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Longboat Key Wednesday, Jul. 14, 2010 7 years ago

Energetic Traveler: Magic moments

by: Judy Stanford

The dream safari: a group of only nine tourists led by an experienced local guide; a light cargo plane to whisk us from camp to camp; two open Land Rovers to carry us through the Okavango Delta; and unlimited opportunities to ask questions and take photographs.

As usual, my husband, Bill, was giddy with enthusiasm. And, as usual, I nagged him all the way to the airport. “Are you sure our tetanus shots are current?” “Did you take your malaria pill this morning?” “Are cargo planes safe?”

We were to spend six days in Botswana, bush-living and game-viewing (giraffes and kudus, elephants and leopards, crocodiles and rhinos). Then we were to travel on to Zambia to witness one of the world’s greatest natural wonders — Victoria Falls.

Our travel companions turned out to be diverse and delightful. We were three married couples in our 50s, 60s and 70s; a father-son duo; and a highly self-reliant woman traveling on her own. No matter what went awry, we supported each other, cheered on our patient guide, Ali, and laughed — a lot.

Often, plans did go awry because the delta had experienced unseasonable flooding. On our game drives we mired ourselves in mud and got stuck more than once. We endured bloody assault from acacia thorns and treated occasional wasp stings. Sometimes the “restroom” was a hillock in the dirt “just behind the termite mound.” (Still, we laughed.) We were charged by a small group of elephants feeling out-of-sorts. Now, I know that a Land Rover can outdistance an elephant on the run, but I couldn’t help asking, “Do these manmade machines ever stall out?” (Nobody laughed.)

Most elephants are wild, but Jabu, Thembi and Marula are free-roaming but semi-tame. They allowed us to make friends with them and joined us for luncheon under the sausage trees.

We did not always travel on wings and wheels. Sometimes we explored by canoe (mokoros) and found assorted snakes and painted reed frogs. Sometimes we ventured out on the water late in the day to watch hippo families gather in the river close to the banks. At dusk we always took a break to share “sundowners,” libations sipped as the African sun slipped from the sky.

Accommodations were rustic, but spacious. We slept in safari tents or in small lodges. Dressed in jeans and khakis, we dined by candlelight and enjoyed sumptuous meals served on starched white linen with sparking crystal goblets and silver tableware.

There were no televisions, no newspapers and no telephones, but each bedside table was equipped with a whistle to blow in case of emergency.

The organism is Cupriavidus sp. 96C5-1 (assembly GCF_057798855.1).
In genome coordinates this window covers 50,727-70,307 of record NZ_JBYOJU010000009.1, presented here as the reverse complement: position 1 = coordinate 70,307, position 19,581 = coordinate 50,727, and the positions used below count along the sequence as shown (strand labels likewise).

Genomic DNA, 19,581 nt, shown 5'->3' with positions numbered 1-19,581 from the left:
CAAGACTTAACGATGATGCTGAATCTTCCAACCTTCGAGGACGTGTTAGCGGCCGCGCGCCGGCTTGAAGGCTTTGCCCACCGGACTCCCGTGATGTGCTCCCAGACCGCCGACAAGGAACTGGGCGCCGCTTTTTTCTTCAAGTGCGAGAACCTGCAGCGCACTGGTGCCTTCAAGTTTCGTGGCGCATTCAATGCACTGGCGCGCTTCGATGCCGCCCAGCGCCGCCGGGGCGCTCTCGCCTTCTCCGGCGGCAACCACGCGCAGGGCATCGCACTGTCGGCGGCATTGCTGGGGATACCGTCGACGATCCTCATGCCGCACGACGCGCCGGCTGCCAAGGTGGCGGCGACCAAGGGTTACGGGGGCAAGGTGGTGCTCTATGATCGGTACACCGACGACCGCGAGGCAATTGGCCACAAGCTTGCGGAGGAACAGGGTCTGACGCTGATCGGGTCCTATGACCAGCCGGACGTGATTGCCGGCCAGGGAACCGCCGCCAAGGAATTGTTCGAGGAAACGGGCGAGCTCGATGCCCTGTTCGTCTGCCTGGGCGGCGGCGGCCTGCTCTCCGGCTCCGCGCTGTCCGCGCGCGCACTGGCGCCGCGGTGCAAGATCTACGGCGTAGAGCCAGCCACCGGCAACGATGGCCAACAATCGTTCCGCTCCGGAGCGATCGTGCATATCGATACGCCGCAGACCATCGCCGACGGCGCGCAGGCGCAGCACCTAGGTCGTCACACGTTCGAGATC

Although it seemed like quite a bit of effort to travel to yet another country just to see a waterfall, we obligingly winged our way on to Zambia. Shrouded in panchos and shod in flip-flops, we set out to see this “wonder”— and “wonderful” it was with its famous permanent rainbows and the deafening roar of the tumbling waters — 120 million gallons flow every minute.

We were sodden and waterlogged. We slipped and slid and sometimes tripped. Yet, not for one minute did we question the worth of making that trek to stand breathless and awed at the sight and sound of nature’s power.

One last afternoon to spend. What had we missed? People! So, we boarded a mini bus and set off to see a local village. Unlike some native communities I’ve visited, there was no “catch.” Nothing was for sale — only hospitality, and that was freely given.

We toured the village and saw homes, thriving vegetable gardens, immaculate animal stockades and “the well” — just one-year-old, it replaced the river as the primary water source. We admired the school and the health clinic in progress.

The children were enjoying a holiday from the classroom and they tagged along with us, full of questions: “How old are you?” “Do you have children?” “Do you speak English?”

We discovered these children had a small soccer field, even a team, but no soccer ball at the moment. Be assured the hat was passed quickly inside the bus and now the kids have two balls — just in case.

It seemed 1 million miles from Zambia to Sarasota. We were thrilled to be headed home, but truly sad to end the journey. Along the way we mused and marveled at the magic of the world we had left behind: baby zebras and lilac-breasted birds, raging rivers and lazy old lions, breathtaking sunsets and chatterbox children.

We reminded each other of what our guide had said to us as we pulled away from the children’s soccer field.

“They will remember,” he told us.

So will we.

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